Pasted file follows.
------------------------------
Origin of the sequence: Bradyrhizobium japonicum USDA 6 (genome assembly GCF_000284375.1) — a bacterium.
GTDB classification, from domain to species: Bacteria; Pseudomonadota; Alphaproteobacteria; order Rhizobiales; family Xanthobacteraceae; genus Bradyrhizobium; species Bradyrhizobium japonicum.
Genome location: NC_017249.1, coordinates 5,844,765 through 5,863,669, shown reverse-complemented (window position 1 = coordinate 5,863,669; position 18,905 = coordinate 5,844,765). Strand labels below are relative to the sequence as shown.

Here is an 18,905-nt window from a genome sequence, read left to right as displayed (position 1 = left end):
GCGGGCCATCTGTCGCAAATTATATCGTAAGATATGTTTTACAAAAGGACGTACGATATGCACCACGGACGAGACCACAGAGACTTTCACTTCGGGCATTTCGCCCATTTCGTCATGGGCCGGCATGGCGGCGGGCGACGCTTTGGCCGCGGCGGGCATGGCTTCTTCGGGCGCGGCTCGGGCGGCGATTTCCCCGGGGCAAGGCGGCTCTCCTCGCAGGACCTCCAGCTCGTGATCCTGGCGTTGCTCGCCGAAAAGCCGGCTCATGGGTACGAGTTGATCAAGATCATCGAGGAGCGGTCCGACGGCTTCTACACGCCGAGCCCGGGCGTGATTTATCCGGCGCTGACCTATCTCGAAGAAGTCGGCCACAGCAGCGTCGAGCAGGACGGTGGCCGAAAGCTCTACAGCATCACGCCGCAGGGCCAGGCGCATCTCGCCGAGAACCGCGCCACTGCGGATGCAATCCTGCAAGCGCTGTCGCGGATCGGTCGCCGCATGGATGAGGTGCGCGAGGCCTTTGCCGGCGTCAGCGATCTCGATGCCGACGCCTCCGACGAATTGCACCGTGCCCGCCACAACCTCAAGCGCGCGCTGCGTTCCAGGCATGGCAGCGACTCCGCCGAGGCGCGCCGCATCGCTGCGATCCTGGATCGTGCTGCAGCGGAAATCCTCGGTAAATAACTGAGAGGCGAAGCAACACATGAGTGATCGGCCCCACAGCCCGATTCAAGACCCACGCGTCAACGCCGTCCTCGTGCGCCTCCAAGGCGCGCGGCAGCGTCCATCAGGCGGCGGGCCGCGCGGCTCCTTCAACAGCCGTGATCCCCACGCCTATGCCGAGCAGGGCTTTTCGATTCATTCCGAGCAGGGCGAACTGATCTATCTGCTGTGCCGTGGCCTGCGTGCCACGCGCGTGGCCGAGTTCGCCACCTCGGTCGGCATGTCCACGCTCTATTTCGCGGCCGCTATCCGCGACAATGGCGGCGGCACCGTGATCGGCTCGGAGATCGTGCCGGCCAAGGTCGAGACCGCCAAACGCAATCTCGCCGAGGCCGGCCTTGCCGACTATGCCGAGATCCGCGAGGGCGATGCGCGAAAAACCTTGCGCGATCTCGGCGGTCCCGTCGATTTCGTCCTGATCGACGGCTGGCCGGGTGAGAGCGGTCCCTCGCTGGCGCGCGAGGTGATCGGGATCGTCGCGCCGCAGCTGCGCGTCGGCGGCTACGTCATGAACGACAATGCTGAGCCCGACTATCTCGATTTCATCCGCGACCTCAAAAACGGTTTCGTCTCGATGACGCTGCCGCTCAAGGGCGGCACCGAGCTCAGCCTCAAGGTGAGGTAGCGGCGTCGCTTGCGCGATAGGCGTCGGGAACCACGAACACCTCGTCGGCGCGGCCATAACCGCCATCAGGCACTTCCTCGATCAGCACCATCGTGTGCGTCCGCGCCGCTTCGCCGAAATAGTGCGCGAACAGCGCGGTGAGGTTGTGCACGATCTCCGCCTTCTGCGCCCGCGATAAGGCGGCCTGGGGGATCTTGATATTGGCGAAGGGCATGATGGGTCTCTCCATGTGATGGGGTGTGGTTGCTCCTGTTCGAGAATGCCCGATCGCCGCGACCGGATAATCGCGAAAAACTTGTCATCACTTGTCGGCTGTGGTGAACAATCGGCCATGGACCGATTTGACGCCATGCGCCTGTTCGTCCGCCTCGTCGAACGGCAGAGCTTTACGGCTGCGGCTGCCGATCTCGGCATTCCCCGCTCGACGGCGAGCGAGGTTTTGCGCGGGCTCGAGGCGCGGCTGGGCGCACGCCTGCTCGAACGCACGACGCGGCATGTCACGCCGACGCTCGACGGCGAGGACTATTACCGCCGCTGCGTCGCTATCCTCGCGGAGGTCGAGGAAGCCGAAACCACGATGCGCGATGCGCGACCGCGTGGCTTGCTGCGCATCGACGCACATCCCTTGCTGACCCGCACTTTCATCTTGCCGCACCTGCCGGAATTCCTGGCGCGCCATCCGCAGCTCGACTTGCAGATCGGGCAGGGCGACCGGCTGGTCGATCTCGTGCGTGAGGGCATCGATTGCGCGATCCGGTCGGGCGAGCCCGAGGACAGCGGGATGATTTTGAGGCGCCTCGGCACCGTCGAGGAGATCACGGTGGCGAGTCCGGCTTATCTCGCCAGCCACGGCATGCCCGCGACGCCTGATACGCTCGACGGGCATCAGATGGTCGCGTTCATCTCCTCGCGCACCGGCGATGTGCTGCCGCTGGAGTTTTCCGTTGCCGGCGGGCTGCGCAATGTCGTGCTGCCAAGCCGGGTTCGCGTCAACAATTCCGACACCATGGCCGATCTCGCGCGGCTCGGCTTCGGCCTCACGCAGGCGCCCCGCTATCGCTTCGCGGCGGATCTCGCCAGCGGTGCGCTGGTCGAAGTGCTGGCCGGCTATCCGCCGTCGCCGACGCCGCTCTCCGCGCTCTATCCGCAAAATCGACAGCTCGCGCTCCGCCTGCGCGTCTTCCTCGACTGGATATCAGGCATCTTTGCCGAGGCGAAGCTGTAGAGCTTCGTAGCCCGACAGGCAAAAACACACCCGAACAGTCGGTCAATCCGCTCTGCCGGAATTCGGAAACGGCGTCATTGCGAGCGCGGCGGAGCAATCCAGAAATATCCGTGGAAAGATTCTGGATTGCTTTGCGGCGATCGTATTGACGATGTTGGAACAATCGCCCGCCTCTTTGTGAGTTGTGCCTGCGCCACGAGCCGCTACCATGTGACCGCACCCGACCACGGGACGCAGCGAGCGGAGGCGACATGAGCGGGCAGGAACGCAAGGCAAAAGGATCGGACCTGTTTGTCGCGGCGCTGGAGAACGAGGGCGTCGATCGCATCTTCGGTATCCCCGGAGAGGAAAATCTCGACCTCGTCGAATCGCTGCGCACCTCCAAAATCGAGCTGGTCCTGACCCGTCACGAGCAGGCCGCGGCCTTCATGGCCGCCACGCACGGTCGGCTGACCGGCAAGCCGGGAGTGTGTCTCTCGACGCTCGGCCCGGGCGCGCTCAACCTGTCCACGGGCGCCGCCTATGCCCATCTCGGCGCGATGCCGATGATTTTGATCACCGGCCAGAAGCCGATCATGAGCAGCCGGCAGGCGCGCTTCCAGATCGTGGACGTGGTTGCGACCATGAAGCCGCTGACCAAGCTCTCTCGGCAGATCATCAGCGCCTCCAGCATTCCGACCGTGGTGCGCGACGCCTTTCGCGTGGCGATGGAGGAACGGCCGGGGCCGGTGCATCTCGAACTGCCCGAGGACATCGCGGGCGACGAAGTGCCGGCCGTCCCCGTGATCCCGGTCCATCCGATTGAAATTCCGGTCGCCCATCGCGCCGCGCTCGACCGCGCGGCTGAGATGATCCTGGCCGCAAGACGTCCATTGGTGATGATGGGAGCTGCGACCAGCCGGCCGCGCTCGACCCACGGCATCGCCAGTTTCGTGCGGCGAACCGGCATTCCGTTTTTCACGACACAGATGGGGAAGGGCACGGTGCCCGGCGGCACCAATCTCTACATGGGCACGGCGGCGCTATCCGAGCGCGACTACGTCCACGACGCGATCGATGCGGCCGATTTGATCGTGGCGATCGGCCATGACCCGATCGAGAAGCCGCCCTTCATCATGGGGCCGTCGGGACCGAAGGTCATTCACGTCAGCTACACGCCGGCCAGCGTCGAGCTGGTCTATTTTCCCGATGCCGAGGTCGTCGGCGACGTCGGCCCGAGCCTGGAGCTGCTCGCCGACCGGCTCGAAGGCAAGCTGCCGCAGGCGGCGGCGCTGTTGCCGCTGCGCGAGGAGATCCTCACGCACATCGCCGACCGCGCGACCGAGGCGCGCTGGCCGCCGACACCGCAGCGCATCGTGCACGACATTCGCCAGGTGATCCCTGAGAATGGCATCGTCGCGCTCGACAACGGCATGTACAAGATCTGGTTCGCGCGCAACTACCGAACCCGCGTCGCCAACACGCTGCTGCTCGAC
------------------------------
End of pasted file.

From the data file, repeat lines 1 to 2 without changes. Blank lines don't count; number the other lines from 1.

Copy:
Origin of the sequence: Bradyrhizobium japonicum USDA 6 (genome assembly GCF_000284375.1) — a bacterium.
GTDB classification, from domain to species: Bacteria; Pseudomonadota; Alphaproteobacteria; order Rhizobiales; family Xanthobacteraceae; genus Bradyrhizobium; species Bradyrhizobium japonicum.